4. Choose a good password managerTo help us in the task of generating a fairly complex password and at the same time remembering different passwords, password management systems help us; the safest and most famous are 1Password (highly recommended) and LastPass. Treating these programs (also available as browser extensions) would require an in-depth article and in its own right but know that they allow us to receive notifications after a "data breach" (accident) has been made public and advise us to take action when our password is found stolen and available "publicly".

On the subject of password and security, rivers of words could be spent; in principle, in addition to the advice given above, it is always preferable to use a good antivirus and protect your connection via VPN: both are systems to prevent "direct" attacks on our machines rather than "indirect" attacks (of which we have widely talked about in this article).

What to do if an account has been stolen

Discovered that one of our passwords or the combination of username and password has been stolen and made publicly available, we can take some precautions. Obviously we have to notice the time of the compromise, which is why the are recommended notifications password managers (see point 4 of the previous paragraph). Let's see some suggestions on the actions to take:

  1. We change passwordsIt is the first thing to do: having ascertained that site X has suffered an attack revealing our credentials, we must immediately change the password. Many sites after making a my fault, will warn us of attacks themselves and force us to reset the password. It is often useful to also change the login (usually the email), if the site in question allows it. Read how to change Gmail password or change password on Facebook for two of the most important sites.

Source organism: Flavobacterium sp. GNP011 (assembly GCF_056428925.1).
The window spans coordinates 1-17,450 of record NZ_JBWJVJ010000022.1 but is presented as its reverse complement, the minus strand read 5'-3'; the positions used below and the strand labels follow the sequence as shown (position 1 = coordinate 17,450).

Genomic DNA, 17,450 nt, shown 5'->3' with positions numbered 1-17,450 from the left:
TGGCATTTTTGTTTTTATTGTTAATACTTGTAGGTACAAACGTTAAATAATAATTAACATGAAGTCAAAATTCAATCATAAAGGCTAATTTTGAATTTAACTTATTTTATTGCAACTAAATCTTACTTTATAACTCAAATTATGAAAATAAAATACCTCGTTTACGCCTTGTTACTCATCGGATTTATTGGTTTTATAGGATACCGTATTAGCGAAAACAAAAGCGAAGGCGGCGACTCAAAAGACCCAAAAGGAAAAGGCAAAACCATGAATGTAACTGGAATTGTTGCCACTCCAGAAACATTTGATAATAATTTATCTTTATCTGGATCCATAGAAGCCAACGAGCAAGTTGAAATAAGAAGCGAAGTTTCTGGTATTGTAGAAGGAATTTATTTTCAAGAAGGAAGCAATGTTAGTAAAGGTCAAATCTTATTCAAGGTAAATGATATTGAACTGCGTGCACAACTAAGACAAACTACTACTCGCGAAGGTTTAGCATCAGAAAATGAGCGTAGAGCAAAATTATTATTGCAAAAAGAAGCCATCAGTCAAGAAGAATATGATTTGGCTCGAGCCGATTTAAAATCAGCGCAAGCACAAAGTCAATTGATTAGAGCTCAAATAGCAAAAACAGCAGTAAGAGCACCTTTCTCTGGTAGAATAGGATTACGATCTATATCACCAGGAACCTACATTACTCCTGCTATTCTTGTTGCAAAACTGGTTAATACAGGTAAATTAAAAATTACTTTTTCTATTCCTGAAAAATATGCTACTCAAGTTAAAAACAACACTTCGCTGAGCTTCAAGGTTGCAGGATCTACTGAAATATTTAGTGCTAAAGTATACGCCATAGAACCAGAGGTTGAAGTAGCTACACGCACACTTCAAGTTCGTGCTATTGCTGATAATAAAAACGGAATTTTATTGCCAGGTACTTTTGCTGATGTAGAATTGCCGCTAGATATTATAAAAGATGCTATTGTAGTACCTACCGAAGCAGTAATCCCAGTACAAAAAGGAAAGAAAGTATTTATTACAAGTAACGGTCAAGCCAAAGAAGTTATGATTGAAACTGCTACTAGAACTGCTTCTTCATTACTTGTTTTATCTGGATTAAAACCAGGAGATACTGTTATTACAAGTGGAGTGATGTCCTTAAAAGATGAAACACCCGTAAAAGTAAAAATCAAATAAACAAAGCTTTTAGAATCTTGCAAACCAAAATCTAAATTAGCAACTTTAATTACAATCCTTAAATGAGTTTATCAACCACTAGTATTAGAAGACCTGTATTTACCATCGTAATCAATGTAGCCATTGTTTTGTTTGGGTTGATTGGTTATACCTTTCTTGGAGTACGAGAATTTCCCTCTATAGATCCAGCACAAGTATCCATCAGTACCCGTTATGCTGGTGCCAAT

2. Let's check if the email and password combination has already been usedAfter discovering that site X has inadvertently released users and passwords, we must check that they have not been used on other sites. An attacker could take advantage of the information Site-compromised to attack Another-site trying the same combination of credentials. See also what is written in point 3 of the previous paragraph. We therefore change the password also used on other websites or online services.
  3. We avoid panic if we cannot access the stolen accountIf we notice that our account with a password has been stolen, we must not panic if we are no longer able to log in. It is possible that the site itself voluntarily blocks access to a hacked account and requests a verification on the email address to restore it. It also happens that someone managed to log in and change their password; if we have the email we can always generate a new password by reset.

What are the most famous data breaches updated to 2019

Let's see what are the attacks on passwords completed so far (December 2019). We inform you that in addition to more or less famous sites and apps, real ones are also distributed database password. These databases are used and collected by hackers in the form of gigabyte collections of files for download.